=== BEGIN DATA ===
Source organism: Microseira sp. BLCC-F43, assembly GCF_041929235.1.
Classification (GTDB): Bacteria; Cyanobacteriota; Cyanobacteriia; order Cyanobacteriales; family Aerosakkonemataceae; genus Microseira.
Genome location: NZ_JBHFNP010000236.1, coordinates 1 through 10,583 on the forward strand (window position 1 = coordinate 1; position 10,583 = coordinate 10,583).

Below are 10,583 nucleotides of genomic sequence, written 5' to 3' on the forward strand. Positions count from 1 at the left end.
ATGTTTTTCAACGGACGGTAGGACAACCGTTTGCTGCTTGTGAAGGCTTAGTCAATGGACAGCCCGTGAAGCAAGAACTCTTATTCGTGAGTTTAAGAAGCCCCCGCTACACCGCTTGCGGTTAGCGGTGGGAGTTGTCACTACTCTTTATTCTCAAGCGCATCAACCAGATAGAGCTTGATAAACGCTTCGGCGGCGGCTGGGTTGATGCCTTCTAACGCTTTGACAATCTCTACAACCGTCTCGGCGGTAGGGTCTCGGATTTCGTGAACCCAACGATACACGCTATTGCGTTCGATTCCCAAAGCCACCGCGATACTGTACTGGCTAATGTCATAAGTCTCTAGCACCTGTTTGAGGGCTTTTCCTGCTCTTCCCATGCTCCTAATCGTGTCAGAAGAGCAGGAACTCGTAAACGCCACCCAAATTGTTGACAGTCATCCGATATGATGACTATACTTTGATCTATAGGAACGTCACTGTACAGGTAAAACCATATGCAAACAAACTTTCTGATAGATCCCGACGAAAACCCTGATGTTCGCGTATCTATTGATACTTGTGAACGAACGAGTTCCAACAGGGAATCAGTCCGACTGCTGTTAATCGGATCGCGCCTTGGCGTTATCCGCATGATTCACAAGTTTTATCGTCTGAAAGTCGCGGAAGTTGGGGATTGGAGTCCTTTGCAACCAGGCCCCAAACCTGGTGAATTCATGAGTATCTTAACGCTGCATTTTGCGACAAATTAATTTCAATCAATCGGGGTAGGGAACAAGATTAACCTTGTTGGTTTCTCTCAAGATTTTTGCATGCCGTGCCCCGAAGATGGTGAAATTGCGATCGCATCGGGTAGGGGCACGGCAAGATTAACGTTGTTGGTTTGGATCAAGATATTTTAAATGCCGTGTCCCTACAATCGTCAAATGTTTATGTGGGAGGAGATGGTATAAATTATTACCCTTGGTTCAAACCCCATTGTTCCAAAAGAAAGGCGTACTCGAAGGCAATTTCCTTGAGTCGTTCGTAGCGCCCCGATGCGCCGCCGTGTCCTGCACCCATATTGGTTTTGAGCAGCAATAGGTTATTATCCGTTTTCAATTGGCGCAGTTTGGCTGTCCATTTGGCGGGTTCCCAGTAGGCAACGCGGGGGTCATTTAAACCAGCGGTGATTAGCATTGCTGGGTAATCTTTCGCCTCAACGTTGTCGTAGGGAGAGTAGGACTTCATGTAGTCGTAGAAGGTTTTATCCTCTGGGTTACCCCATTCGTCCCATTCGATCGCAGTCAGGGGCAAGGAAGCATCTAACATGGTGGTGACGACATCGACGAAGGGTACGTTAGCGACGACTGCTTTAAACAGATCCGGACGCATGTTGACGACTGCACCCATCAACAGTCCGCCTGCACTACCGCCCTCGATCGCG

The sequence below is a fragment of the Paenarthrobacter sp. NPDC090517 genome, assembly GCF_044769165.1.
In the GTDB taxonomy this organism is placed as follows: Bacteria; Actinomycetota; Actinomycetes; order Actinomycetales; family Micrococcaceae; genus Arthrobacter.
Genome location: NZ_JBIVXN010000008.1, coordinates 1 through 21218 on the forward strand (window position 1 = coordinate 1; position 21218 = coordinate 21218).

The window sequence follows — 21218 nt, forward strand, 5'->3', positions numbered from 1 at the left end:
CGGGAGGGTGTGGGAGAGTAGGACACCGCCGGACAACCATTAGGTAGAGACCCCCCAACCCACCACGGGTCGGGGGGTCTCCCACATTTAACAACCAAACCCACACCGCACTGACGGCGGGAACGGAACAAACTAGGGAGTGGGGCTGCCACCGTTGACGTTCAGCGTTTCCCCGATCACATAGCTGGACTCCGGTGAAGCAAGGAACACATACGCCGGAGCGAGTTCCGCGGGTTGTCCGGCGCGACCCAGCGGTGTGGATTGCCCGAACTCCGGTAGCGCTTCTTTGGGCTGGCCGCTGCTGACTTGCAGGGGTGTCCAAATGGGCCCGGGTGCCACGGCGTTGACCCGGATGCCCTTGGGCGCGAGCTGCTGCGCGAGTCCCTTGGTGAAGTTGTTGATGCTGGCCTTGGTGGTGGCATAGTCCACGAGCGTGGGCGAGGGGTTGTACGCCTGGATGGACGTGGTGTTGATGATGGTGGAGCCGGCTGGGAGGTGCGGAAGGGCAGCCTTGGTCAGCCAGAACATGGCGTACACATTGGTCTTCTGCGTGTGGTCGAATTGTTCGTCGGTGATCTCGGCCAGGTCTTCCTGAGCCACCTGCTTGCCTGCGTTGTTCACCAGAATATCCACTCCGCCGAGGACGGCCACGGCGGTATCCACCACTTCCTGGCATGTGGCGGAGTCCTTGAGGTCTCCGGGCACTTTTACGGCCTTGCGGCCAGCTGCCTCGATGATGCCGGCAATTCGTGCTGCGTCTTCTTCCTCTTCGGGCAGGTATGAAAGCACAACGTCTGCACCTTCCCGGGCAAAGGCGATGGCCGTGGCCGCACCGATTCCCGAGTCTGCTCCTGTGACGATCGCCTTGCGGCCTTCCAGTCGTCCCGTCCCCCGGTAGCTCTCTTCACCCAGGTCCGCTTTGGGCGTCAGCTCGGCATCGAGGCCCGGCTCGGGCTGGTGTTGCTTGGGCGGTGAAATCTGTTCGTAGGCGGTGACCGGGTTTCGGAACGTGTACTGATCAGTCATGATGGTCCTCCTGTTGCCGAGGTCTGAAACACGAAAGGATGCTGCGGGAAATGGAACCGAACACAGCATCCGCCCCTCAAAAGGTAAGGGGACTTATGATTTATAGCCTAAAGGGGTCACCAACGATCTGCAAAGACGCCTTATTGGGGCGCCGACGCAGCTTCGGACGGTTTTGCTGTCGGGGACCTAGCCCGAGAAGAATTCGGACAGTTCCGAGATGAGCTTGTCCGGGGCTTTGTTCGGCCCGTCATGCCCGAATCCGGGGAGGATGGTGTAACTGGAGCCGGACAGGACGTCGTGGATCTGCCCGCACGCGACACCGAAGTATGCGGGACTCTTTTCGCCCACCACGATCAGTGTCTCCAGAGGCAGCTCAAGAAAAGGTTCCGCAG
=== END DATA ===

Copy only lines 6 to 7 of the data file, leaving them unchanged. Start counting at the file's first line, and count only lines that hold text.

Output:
The sequence below is a fragment of the Paenarthrobacter sp. NPDC090517 genome, assembly GCF_044769165.1.
In the GTDB taxonomy this organism is placed as follows: Bacteria; Actinomycetota; Actinomycetes; order Actinomycetales; family Micrococcaceae; genus Arthrobacter.